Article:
When historians look back on Joe Arpaio’s legacy as Maricopa County, Az., sheriff, one thing they are likely to weigh heavily is the outcome of a 4 1/2-year-old racial-profiling lawsuit that will finally be heard this month, the Arizona Republic reports. The case alleges that the sheriff’s office engaged in institutional discrimination against Latinos when it embarked on what has become the defining mission of Arpaio’s 19-year tenure: immigration enforcement.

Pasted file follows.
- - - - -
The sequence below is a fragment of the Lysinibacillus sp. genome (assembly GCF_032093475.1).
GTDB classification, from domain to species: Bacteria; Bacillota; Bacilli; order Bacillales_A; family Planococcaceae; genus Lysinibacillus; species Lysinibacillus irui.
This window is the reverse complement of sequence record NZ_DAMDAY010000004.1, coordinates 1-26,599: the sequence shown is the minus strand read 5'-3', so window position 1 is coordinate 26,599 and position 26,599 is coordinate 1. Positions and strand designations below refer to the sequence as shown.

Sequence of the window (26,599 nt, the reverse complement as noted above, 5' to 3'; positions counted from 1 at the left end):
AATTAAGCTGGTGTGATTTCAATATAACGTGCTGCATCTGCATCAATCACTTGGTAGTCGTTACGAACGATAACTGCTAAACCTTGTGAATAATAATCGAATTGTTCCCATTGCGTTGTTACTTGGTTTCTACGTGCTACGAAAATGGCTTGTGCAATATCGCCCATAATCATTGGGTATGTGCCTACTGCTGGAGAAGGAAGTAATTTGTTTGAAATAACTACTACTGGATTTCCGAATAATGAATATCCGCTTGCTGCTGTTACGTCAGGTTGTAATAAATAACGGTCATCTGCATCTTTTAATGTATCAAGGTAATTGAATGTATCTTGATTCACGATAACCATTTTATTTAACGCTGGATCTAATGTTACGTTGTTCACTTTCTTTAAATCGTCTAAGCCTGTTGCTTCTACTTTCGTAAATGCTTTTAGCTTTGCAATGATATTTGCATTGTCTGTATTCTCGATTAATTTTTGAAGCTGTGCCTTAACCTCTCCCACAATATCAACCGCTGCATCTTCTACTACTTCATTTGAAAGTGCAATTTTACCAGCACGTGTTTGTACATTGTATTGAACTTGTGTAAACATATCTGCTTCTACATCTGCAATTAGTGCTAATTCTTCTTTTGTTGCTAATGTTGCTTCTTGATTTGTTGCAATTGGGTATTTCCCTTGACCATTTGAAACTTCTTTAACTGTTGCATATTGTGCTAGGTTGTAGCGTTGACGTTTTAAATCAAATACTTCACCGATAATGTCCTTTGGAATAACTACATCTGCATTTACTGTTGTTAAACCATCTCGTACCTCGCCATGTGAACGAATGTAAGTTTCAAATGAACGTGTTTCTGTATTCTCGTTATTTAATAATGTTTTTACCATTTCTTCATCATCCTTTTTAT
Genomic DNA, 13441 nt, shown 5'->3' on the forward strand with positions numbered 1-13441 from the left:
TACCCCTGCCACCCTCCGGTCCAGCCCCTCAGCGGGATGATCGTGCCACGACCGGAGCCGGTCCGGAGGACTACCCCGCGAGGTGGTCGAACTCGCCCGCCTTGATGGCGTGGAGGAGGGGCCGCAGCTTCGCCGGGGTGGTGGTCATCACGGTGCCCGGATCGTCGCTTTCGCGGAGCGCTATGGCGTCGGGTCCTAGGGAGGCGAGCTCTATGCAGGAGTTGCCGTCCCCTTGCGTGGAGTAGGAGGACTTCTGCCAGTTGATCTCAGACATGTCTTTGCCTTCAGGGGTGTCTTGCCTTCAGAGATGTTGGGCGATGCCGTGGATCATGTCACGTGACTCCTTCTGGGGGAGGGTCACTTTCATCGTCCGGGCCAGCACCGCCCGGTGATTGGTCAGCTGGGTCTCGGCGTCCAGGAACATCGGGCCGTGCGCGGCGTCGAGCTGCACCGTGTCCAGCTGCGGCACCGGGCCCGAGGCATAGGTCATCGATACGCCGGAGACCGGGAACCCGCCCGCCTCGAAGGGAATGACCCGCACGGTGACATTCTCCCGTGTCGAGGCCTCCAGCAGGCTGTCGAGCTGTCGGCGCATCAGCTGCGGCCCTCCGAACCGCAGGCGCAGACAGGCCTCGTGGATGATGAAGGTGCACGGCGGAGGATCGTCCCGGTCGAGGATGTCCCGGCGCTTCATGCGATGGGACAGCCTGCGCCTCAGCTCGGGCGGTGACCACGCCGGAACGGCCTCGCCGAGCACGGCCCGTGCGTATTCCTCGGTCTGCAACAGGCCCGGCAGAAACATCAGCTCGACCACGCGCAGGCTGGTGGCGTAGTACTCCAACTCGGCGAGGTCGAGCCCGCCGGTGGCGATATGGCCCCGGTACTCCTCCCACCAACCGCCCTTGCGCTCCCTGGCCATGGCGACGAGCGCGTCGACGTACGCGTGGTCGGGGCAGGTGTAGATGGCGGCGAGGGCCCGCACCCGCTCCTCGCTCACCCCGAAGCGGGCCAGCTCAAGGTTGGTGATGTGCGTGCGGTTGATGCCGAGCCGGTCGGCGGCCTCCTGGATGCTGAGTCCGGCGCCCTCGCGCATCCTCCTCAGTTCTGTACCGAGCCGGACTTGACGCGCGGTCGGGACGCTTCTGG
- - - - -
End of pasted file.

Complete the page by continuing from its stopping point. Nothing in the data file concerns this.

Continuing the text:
Over the past six years, Arpaio has made it his hallmark, but his efforts have been met by accusations — by citizens, activists, and the U.S. Justice Department — that his agency has engaged in racial profiling and discrimination. The class-action suit marks the first opportunity for those claims to be put to a legal test. A U.S. district judge’s ruling in the matter will determine whether it is possible for a local law-enforcement agency to serve as immigration cop without racially profiling. “In many ways, this is a landmark case,” Arpaio attorney Tim Casey told the court. The case began when Manuel de Jesus Ortega Melendres, a Mexican tourist who was in the U.S. legally, was stopped outside a church where day laborers were known to gather. Melendres, the passenger in a car driven by a white driver, says deputies detained him for nine hours and that the detention was unlawful.